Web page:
Eighty years ago the Sudetenland emerges as the next flashpoint for a European crisis, Neville Chamberlain returns some lost property and the airship era comes to an end

Konrad Henlein, the leader of the “Sudeten” German-speaking population of Czechoslovakia issued an extensive list of demands to the Czech government. It was immediately endorsed by Nazi Germany. The next flashpoint for a serious crisis in Europe was now abundantly clear. The presence of 3.5m German speakers in Czechoslovakia was an anomaly of the Versailles Treaty and few would have argued against the justice of improving their rights as a majority, but Henlein wanted full autonomy. More sinister, he wanted a right to “profess German nationality.” The Sudetenland had never been a political entity, it had always been part of Bohemian crown lands. The notion that Sudetens could be German citizens led logically to the incorporation of Sudetenland into Germany.

Britain too was in process of tidying up one aspect of the greater mess of the legacy of 1914-1918 with the signature of a treaty with Eire. Britain was to give up control of the three naval bases in southern Ireland which it had retained as part of the “Imperial defence” of Eire. Winston Churchill was one of the few MPs to oppose the move. It is an open question how much the loss of the Irish ports weakened the Royal Navy’s campaign during the Battle of the Atlantic. The sea routes around the south of Ireland were vulnerable to air attack from occupied France so few convoys were routed through the area requiring short range naval escort. Ireland also received £10m financial compensation and Neville Chamberlain presented to the Taoiseach Eamon de Valera the binoculars that had been confiscated from him when he surrendered after the 1916 Easter rising.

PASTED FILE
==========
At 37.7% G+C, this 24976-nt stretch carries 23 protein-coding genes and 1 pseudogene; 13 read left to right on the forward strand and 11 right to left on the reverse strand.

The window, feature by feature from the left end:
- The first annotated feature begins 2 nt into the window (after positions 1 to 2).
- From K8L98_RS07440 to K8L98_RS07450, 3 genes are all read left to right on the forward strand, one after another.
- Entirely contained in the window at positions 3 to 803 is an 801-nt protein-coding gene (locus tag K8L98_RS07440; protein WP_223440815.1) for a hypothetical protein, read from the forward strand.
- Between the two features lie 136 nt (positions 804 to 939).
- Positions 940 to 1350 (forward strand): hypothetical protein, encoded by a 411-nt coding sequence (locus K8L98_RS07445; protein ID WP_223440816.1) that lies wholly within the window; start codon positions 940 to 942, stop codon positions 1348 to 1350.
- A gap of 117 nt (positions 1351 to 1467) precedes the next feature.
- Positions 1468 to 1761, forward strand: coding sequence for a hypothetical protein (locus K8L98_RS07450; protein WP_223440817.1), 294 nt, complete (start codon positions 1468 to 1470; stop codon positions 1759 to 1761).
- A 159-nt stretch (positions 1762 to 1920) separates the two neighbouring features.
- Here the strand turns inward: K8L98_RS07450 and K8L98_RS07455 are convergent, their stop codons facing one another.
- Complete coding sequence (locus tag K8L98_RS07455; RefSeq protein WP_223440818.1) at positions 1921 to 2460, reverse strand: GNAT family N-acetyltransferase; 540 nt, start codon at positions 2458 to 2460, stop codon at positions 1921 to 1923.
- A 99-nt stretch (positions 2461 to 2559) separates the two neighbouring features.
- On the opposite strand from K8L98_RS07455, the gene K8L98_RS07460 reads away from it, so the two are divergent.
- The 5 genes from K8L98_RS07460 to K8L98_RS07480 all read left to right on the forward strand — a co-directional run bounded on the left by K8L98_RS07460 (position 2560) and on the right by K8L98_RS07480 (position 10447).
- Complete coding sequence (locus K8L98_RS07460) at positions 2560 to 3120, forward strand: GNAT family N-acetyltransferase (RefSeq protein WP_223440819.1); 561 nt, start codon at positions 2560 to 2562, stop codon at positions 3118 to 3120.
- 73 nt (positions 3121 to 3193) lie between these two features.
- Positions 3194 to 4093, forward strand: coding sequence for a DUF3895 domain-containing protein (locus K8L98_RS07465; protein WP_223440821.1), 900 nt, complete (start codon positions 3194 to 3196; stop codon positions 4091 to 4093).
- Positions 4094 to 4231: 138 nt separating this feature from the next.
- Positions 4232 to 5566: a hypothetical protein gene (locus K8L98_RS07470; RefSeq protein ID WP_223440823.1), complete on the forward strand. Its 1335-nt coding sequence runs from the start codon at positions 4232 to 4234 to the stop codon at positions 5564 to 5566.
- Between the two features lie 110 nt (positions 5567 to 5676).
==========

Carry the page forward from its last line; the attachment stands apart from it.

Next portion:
The head of the Zeppelin airship company Dr. Hugo Eckener visited the USA to attempt to negotiate the easing of the ban on exporting helium to Germany under 1927 Helium Control Act. Both the ill-fated Hindenburg and the Graf Zeppelin 2, now the only airship left in operation, had been designed to use the safe, inert gas. The Act had originally been posited on helium’s supposed status as a strategic resource which had disappeared in 1936. However, it was kept in force as an economic sanction in reprisal for the Anschluß even though Eckener was an anti-Nazi.  Graf Zeppelin 2 made a number of propaganda flights lifted by hydrogen but the era of the airship had come to an end.


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